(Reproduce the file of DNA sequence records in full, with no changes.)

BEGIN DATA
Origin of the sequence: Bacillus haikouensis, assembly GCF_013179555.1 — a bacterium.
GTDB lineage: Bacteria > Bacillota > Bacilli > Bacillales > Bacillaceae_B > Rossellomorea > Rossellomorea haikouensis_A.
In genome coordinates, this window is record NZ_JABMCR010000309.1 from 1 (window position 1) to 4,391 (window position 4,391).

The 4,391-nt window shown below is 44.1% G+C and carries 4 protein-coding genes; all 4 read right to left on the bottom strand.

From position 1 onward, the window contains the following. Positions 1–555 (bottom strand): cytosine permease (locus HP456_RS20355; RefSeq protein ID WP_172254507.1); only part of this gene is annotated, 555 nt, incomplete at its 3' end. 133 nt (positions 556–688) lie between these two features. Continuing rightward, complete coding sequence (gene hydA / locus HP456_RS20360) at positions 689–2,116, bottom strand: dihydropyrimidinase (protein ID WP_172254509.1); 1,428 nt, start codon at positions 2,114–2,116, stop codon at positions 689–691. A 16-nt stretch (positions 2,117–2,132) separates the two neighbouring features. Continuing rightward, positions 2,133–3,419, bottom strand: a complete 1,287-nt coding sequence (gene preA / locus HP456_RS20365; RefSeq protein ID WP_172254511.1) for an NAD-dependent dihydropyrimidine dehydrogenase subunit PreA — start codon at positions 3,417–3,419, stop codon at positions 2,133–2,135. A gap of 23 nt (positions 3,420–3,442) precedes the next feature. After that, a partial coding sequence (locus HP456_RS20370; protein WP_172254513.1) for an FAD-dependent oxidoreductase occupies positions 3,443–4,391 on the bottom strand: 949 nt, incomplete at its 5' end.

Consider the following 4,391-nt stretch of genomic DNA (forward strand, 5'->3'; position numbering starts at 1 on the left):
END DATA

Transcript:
Origin of the sequence: Bacillus haikouensis, assembly GCF_013179555.1 — a bacterium.
GTDB lineage: Bacteria > Bacillota > Bacilli > Bacillales > Bacillaceae_B > Rossellomorea > Rossellomorea haikouensis_A.
In genome coordinates, this window is record NZ_JABMCR010000309.1 from 1 (window position 1) to 4,391 (window position 4,391).

The 4,391-nt window shown below is 44.1% G+C and carries 4 protein-coding genes; all 4 read right to left on the bottom strand.

From position 1 onward, the window contains the following. Positions 1–555 (bottom strand): cytosine permease (locus HP456_RS20355; RefSeq protein ID WP_172254507.1); only part of this gene is annotated, 555 nt, incomplete at its 3' end. 133 nt (positions 556–688) lie between these two features. Continuing rightward, complete coding sequence (gene hydA / locus HP456_RS20360) at positions 689–2,116, bottom strand: dihydropyrimidinase (protein ID WP_172254509.1); 1,428 nt, start codon at positions 2,114–2,116, stop codon at positions 689–691. A 16-nt stretch (positions 2,117–2,132) separates the two neighbouring features. Continuing rightward, positions 2,133–3,419, bottom strand: a complete 1,287-nt coding sequence (gene preA / locus HP456_RS20365; RefSeq protein ID WP_172254511.1) for an NAD-dependent dihydropyrimidine dehydrogenase subunit PreA — start codon at positions 3,417–3,419, stop codon at positions 2,133–2,135. A gap of 23 nt (positions 3,420–3,442) precedes the next feature. After that, a partial coding sequence (locus HP456_RS20370; protein WP_172254513.1) for an FAD-dependent oxidoreductase occupies positions 3,443–4,391 on the bottom strand: 949 nt, incomplete at its 5' end.

Consider the following 4,391-nt stretch of genomic DNA (forward strand, 5'->3'; position numbering starts at 1 on the left):